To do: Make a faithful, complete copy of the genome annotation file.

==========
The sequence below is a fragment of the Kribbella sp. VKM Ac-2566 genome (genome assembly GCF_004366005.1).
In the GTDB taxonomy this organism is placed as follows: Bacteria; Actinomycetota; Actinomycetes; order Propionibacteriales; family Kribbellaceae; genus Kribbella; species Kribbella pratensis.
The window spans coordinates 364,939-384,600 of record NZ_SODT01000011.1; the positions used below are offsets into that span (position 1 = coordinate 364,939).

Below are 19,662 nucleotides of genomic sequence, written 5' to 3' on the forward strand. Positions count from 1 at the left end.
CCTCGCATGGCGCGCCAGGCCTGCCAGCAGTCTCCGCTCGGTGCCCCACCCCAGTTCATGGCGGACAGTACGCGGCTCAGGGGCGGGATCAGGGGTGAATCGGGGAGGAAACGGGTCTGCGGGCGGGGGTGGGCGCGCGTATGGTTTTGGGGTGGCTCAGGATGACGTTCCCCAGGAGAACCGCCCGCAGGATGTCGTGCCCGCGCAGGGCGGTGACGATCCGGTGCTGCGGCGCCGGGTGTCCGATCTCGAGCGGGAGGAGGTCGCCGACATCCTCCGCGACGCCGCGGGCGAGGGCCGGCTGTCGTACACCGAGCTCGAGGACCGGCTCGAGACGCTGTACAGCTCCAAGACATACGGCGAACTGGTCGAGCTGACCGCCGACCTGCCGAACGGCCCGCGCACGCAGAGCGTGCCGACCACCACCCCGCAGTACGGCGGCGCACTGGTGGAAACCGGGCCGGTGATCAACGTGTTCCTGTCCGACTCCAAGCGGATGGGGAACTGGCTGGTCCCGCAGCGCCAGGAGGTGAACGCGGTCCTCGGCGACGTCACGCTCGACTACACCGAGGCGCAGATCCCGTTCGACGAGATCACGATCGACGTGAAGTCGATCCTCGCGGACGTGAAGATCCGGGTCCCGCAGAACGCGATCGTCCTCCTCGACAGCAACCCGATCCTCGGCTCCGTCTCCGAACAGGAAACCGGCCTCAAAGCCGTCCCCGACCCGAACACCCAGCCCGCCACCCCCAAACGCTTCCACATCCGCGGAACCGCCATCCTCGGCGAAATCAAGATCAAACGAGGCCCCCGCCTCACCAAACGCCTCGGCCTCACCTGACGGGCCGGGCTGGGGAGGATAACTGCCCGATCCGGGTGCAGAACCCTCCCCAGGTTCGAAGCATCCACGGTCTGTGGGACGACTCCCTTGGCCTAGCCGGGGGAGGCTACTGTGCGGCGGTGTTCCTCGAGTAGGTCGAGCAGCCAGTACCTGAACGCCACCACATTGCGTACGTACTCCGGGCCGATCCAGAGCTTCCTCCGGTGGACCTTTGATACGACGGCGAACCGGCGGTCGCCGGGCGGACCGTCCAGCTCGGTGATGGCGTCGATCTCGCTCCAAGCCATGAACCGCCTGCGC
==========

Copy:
The sequence below is a fragment of the Kribbella sp. VKM Ac-2566 genome (genome assembly GCF_004366005.1).
In the GTDB taxonomy this organism is placed as follows: Bacteria; Actinomycetota; Actinomycetes; order Propionibacteriales; family Kribbellaceae; genus Kribbella; species Kribbella pratensis.
The window spans coordinates 364,939-384,600 of record NZ_SODT01000011.1; the positions used below are offsets into that span (position 1 = coordinate 364,939).

Below are 19,662 nucleotides of genomic sequence, written 5' to 3' on the forward strand. Positions count from 1 at the left end.
CCTCGCATGGCGCGCCAGGCCTGCCAGCAGTCTCCGCTCGGTGCCCCACCCCAGTTCATGGCGGACAGTACGCGGCTCAGGGGCGGGATCAGGGGTGAATCGGGGAGGAAACGGGTCTGCGGGCGGGGGTGGGCGCGCGTATGGTTTTGGGGTGGCTCAGGATGACGTTCCCCAGGAGAACCGCCCGCAGGATGTCGTGCCCGCGCAGGGCGGTGACGATCCGGTGCTGCGGCGCCGGGTGTCCGATCTCGAGCGGGAGGAGGTCGCCGACATCCTCCGCGACGCCGCGGGCGAGGGCCGGCTGTCGTACACCGAGCTCGAGGACCGGCTCGAGACGCTGTACAGCTCCAAGACATACGGCGAACTGGTCGAGCTGACCGCCGACCTGCCGAACGGCCCGCGCACGCAGAGCGTGCCGACCACCACCCCGCAGTACGGCGGCGCACTGGTGGAAACCGGGCCGGTGATCAACGTGTTCCTGTCCGACTCCAAGCGGATGGGGAACTGGCTGGTCCCGCAGCGCCAGGAGGTGAACGCGGTCCTCGGCGACGTCACGCTCGACTACACCGAGGCGCAGATCCCGTTCGACGAGATCACGATCGACGTGAAGTCGATCCTCGCGGACGTGAAGATCCGGGTCCCGCAGAACGCGATCGTCCTCCTCGACAGCAACCCGATCCTCGGCTCCGTCTCCGAACAGGAAACCGGCCTCAAAGCCGTCCCCGACCCGAACACCCAGCCCGCCACCCCCAAACGCTTCCACATCCGCGGAACCGCCATCCTCGGCGAAATCAAGATCAAACGAGGCCCCCGCCTCACCAAACGCCTCGGCCTCACCTGACGGGCCGGGCTGGGGAGGATAACTGCCCGATCCGGGTGCAGAACCCTCCCCAGGTTCGAAGCATCCACGGTCTGTGGGACGACTCCCTTGGCCTAGCCGGGGGAGGCTACTGTGCGGCGGTGTTCCTCGAGTAGGTCGAGCAGCCAGTACCTGAACGCCACCACATTGCGTACGTACTCCGGGCCGATCCAGAGCTTCCTCCGGTGGACCTTTGATACGACGGCGAACCGGCGGTCGCCGGGCGGACCGTCCAGCTCGGTGATGGCGTCGATCTCGCTCCAAGCCATGAACCGCCTGCGC